When asked which areas that they are most likely to do more in-house, content related areas such as content marketing, email, and social media stood out.
This doesn't mean that advertising is any less important than it once was, but it does mean that it needs to be understood in the context of a much broader set of tools and approaches that clients are adopting. And adopting rapidly.
Time to open up for nominations for Post of the Month. As usual I've listed a few of my own favourites below, but please do add to these (in the comments or direct) with any posts that you thought were great, and that were posted in the month of February. I'll put up the extended shortlist for a vote in a day or two. OK, so my starting list is:
Here's my favourites from this week, curated by Fraggl:
The Sell! Sell! Blog had a great take on if the famous Volkswagen 'Lemon' ad was written today (above)
A useful deck from Big Spaceship on dealing with Twitter cards
A controversial piece with some good points from John Winsor, with five reasons why brands are cutting out agencies
A good take from Genevieve Bell (Intel's in-house Anthropologist) on what the tech business hasn't yet grasped about human nature (I liked her view on aspects on behaviour that don't change with the onset on new technology and those that do)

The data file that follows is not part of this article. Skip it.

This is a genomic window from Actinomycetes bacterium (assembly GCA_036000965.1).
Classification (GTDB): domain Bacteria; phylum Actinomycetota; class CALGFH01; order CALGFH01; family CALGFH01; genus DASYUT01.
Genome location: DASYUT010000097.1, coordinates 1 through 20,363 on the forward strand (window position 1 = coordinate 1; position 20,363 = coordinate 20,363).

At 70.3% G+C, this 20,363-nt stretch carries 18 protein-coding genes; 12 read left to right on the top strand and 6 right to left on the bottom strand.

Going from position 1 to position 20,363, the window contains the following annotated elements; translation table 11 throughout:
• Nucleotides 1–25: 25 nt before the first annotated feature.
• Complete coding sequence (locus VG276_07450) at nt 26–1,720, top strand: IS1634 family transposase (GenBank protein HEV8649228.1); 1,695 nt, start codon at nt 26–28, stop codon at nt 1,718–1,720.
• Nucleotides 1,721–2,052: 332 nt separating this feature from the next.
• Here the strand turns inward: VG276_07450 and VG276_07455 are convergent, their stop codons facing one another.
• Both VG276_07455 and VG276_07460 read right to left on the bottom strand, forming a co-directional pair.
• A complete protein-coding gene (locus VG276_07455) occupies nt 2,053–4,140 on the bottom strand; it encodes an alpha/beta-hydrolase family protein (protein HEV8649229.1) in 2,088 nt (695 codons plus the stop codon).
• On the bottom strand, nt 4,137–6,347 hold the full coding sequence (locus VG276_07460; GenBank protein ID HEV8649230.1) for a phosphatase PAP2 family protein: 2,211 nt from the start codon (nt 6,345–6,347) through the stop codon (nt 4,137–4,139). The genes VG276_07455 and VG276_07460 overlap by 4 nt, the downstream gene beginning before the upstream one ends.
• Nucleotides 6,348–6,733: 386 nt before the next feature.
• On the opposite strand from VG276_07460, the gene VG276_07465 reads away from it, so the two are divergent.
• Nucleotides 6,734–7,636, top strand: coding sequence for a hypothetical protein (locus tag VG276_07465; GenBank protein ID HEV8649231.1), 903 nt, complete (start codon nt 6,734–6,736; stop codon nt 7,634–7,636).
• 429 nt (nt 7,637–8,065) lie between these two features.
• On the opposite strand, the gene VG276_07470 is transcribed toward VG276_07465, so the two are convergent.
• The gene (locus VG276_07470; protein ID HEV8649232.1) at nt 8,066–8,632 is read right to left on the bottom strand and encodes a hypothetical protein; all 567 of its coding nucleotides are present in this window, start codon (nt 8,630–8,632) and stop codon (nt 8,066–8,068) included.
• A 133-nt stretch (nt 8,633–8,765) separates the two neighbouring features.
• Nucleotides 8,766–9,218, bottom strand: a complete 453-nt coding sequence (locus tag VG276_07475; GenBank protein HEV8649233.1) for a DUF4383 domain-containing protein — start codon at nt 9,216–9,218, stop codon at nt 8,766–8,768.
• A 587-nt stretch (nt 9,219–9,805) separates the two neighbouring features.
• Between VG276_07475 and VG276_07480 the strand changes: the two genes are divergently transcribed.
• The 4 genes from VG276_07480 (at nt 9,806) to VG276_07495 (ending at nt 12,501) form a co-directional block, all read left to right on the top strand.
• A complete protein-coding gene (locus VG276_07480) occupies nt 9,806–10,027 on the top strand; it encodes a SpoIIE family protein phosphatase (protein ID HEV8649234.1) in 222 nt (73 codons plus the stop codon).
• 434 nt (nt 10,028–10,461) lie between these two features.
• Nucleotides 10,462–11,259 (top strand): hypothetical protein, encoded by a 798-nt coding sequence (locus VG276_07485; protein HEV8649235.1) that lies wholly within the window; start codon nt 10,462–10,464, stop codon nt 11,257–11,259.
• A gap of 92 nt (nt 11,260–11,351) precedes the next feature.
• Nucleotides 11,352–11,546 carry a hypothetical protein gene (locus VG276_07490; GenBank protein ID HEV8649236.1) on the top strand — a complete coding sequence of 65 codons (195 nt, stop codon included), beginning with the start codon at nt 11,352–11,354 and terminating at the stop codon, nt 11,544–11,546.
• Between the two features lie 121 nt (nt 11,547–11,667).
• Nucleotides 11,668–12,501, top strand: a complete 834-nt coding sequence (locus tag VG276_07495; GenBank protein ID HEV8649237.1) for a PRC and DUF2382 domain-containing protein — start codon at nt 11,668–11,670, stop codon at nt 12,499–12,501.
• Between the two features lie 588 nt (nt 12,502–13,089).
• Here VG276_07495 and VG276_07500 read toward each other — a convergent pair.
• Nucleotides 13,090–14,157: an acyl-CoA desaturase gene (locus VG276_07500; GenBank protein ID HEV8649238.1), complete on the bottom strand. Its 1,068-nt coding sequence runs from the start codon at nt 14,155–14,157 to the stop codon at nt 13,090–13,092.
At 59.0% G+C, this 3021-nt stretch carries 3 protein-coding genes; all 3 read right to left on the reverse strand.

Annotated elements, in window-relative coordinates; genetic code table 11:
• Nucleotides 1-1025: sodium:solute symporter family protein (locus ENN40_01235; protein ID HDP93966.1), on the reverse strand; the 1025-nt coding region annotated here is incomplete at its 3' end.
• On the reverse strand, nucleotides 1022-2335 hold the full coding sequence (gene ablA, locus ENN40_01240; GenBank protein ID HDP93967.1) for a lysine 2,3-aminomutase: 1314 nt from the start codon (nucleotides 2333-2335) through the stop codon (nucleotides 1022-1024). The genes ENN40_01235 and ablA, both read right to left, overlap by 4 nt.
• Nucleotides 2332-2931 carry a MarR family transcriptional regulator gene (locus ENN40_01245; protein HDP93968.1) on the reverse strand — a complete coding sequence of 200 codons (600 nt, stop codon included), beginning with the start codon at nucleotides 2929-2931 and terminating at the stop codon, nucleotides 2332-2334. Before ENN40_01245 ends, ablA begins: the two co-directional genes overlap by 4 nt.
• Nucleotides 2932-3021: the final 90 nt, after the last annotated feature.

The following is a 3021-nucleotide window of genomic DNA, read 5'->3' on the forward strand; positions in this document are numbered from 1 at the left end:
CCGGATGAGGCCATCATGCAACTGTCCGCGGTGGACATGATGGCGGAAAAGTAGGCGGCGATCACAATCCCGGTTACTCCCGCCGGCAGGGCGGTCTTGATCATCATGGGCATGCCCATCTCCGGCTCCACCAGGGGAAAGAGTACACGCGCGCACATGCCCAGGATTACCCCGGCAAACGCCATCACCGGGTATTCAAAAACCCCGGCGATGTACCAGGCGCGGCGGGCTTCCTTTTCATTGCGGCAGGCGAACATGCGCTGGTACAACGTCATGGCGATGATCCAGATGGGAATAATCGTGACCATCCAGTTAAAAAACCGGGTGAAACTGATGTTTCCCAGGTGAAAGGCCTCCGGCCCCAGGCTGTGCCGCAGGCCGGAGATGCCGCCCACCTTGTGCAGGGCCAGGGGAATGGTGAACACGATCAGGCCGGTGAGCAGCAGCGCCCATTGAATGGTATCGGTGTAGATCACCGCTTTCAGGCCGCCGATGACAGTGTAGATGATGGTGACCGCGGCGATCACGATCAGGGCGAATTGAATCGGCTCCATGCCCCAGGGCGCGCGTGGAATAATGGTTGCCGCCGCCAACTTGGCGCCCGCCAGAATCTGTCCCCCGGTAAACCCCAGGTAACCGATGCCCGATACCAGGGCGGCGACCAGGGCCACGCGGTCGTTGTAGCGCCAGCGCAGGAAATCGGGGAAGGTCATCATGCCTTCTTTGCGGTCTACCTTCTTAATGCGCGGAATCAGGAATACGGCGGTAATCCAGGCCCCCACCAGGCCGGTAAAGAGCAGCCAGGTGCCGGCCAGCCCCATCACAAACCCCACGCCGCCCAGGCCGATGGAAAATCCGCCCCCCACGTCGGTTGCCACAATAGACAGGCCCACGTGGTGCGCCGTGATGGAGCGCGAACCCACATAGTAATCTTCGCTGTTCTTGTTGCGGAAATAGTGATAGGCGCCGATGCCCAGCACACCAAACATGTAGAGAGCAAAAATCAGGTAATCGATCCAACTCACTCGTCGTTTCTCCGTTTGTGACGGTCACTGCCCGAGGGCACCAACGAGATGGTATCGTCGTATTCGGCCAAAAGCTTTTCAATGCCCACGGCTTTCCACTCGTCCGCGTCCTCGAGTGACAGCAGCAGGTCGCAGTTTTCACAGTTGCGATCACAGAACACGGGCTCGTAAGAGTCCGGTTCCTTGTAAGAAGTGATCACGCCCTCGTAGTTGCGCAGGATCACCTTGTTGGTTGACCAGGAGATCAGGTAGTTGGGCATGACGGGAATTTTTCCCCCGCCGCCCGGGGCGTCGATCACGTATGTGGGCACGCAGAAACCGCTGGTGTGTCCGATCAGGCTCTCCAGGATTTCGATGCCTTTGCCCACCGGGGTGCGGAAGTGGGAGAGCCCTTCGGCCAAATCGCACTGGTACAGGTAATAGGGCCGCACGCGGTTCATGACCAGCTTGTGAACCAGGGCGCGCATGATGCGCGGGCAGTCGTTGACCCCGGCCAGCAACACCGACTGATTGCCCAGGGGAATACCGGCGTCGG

A couple of weeks back I went to the second of the Harnessing Disruption events put on by the folk at AdaptiveLab (I spoke at the first one a while back). The events are nicely informal gatherings focused on the theme of disruption in media. One of my favourite short talks from this one was on the unexpected theme of pricing strategy and came from Tom Whitwell, former Head of Digital at The Times. Tom knows a thing or two about pricing in digital, being behind the introduction of the paywall strategy in 2010. I'm not necessarily a fan of the way in which the paywall was so all encompassing, but his talk was fascinating not least because (as Tom points out) pricing is psychologically interesting, but also because it has direct and significant business impact (what seems like small changes can have a huge effect) and yet is rarely talked about. Tom talks about some of the psychology involved, the experiences of introducing the paywall, and how they later went about transitioning customers to enable them to double the price. The folk at AdaptiveLab will be doing more of these events and they're rather good. If you want to be notified about the next one you can sign up here.